I still have to juggle and snatch time here and there to get some writing done. When there are deadlines to meet, for instance to send my final manuscript to my editor for a certain day and time then writing is my first priority and I work at all hours. At the moment, I am very busy with my new festival project. I have not touched my novel manuscript for weeks. However writing related and promotional activities like this interview still continue.

These days ideas just crowd in my head, for example when I am in a zumba class- I can’t believe how much goes on in there whilst I exercise-to music. Music has got something to do with it. In the old days listening to music whilst driving on long car journeys was very productive for me. Sometimes whilst washing my hair I found new scenes jumping out of my head!


Is it important for you to make sure that your work reaches audiences in Pakistan? Can you tell us more about how you’ve been involved in working in Pakistan over the years and how this came about?

Yes, my Pakistani audience is important for me. Even though I have lived in Manchester since the age of 9 and write from here I have a strong working relationship and emotional link with Pakistan. Three of my novels are set in Pakistan. My 14 episode drama serial ‘Dil Hee to Hai ‘ was televised in 2003 in Pakistan. My first novel ‘The Holy Woman’ is translated into Urdu. Many post-graduate Pakistani students have written their thesis or essays on my novels.

Like Indonesia, India and Germany Pakistan is an important country in my literary life. I have appeared in Karachi and Islamabad literature festivals as well as toured many cities for university and colleges lectures over the years including under the auspices of the British Council. I love visiting and meeting my dear relatives, friends, and fans in Pakistan. I am due to take part in Karachi literature festival in February, as well as presenting a paper at a conference on the theme of ‘Sense of Belonging’ hosted by International Centre for Pakistani Writing in English (ICPWE ) in Kinnaird college for women, one of my favourite colleges in Pakistan.


There’s been lots of discussion of late about the lack of diversity in publishing. What has your experience been of the UK publishing industry and what needs to change to redress the balance?

Yes this issue remains and needs to be urgently addressed. We need more writers of diverse backgrounds. It is imperative for publishers to become more committed to the issue of diversity. They need to ensure that they represent diverse voices and use them in a positive way and not resort to stereotyping and sensationalism in a bid to sell books.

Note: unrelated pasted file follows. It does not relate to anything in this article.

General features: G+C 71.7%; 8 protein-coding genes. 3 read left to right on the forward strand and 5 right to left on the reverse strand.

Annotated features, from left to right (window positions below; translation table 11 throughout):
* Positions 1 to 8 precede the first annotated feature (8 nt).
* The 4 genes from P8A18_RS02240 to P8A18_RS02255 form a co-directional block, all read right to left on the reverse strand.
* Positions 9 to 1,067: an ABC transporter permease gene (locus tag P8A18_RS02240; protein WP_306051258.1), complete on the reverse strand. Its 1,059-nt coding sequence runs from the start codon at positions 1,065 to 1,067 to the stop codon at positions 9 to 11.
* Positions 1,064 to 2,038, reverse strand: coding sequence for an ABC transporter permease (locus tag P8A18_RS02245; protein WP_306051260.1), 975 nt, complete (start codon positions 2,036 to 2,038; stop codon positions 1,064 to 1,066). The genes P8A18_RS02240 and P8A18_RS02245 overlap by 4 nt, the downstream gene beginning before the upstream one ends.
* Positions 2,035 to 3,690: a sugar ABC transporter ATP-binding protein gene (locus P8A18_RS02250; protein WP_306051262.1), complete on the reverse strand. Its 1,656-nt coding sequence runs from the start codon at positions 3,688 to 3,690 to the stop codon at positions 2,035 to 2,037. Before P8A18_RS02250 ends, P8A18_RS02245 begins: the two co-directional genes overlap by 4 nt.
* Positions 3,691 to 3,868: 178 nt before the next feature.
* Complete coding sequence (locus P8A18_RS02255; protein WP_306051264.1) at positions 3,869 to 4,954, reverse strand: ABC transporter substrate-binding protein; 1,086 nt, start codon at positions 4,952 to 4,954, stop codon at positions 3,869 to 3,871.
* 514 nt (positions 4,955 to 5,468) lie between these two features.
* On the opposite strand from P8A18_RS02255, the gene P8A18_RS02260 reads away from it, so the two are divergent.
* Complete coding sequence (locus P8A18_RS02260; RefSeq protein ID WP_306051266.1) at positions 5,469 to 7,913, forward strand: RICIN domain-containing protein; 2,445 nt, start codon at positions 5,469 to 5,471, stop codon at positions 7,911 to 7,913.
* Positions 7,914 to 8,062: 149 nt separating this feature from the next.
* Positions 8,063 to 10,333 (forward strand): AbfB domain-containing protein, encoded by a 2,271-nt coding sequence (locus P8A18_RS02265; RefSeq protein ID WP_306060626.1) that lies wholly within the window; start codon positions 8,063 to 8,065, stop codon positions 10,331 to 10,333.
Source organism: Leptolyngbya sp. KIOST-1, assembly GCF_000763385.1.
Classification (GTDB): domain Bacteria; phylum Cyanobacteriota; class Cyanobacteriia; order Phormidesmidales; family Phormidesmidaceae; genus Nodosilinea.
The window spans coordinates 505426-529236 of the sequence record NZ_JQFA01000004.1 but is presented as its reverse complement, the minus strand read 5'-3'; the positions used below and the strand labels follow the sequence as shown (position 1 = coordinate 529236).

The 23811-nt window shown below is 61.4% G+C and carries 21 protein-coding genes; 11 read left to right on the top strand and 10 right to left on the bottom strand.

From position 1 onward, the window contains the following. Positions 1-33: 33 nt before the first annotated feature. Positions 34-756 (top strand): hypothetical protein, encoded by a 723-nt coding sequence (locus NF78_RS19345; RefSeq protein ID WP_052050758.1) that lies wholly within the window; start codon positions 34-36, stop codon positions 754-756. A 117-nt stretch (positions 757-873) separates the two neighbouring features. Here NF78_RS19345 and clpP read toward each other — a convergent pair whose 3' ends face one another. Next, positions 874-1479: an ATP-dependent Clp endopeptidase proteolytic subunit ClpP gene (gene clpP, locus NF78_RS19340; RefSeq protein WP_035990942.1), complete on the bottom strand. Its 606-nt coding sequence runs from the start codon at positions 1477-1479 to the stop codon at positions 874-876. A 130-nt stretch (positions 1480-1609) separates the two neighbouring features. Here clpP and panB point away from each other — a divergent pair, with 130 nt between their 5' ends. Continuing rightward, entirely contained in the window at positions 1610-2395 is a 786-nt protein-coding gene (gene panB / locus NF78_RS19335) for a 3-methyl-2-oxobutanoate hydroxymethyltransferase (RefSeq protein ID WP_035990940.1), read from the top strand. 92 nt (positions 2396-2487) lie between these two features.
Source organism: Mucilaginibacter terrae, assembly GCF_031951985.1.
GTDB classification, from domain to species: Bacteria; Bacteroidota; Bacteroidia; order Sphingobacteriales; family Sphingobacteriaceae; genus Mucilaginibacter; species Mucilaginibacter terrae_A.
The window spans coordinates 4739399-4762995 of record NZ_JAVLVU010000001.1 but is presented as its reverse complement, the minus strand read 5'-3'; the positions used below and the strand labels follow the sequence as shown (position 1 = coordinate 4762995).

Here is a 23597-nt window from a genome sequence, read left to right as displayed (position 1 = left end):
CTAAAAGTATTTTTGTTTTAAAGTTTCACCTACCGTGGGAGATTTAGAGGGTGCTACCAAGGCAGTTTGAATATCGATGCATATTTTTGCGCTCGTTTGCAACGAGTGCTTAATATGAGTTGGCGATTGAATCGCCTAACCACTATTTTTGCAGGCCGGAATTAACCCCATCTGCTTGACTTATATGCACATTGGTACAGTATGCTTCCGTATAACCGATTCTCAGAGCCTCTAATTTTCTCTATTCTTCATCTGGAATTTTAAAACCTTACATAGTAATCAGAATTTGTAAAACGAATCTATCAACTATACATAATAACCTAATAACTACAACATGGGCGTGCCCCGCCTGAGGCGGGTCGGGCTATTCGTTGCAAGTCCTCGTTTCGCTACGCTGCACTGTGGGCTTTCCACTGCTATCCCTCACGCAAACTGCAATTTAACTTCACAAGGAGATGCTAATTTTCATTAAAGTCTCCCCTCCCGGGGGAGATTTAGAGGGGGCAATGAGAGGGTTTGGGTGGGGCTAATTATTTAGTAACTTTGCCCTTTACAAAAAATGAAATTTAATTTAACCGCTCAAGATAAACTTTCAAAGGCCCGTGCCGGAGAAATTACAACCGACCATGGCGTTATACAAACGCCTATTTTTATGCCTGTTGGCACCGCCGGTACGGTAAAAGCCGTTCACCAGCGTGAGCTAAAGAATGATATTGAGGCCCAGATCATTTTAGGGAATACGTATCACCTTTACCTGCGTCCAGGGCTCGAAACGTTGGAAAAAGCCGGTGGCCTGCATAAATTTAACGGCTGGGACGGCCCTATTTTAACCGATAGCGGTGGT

Similarly, we need books including for school children which strongly celebrate diversity, and accurately reflect the present day, multi-cultural society of the UK in big cities, for example. Book covers should use images sensitively chosen and of people from different backgrounds and faiths.

Having said all that I believe the current situation is far better than when I started my writing career decades ago. I have been asked to write children’s books which celebrate diversity- but the adult work keeps me so absorbed.

My experience of publishing short stories and novels has on the whole been fairly positive. Most writers of diverse backgrounds are wary of being marginalised, being pigeon holed in certain categories, for example, being labelled as Black or Asian.


Finally, what advice would you give to anyone thinking about putting pen to paper?

Just write and keep on writing – don’t give yourself a hard time, worrying about it all. Don’t be so pedantic with the first draft- just write at what ever point – the beginning or the end of a piece- it’s best to write something.

Don’t let your article, story or novel go out of your hand until you have done your very best. Nothing is worse than a sloppy manuscript with grammar and spelling mistakes.

If you run out of ideas- end up with a writer’s block-don’t fret- do something else; edit what has been written, do research etc. It is better you carry on with some other writing related chores.

Show and share your manuscript. Get it read by other people and writers who you trust. Don’t baulk at the constructive criticism that is likely to come your way. Learn from it.

Don’t be distressed or put off by the editors and publishers rejection slips- its normal part of the writing trade- grow a thick skin and just carry on!


Qaisra Shahraz is a British-Pakistani award-winning and critically acclaimed novelist and scriptwriter. She is winner of the prestigious UK National Diversity Lifetime Achiever Award for Services to Literature, Education, Gender and Interfaith Activism. Shahraz was recognised as one of 100 influential Pakistani women in the ‘Pakistan Power 100 List’. She is a Fellow of the Royal Society of Arts and an advisor to and former Director of Asia Pacific Writers and Translators partnership. Her novels The Holy Woman, Typhoon, and Revolt as well as short story A Pair of Jeans are translated into several languages and studied in universities and schools. Shahraz is a gender and peace activist. She devotes a lot of her time and energies to building cultural bridges and promoting messages of tolerance and community cohesion in the UK and abroad through her literary tours.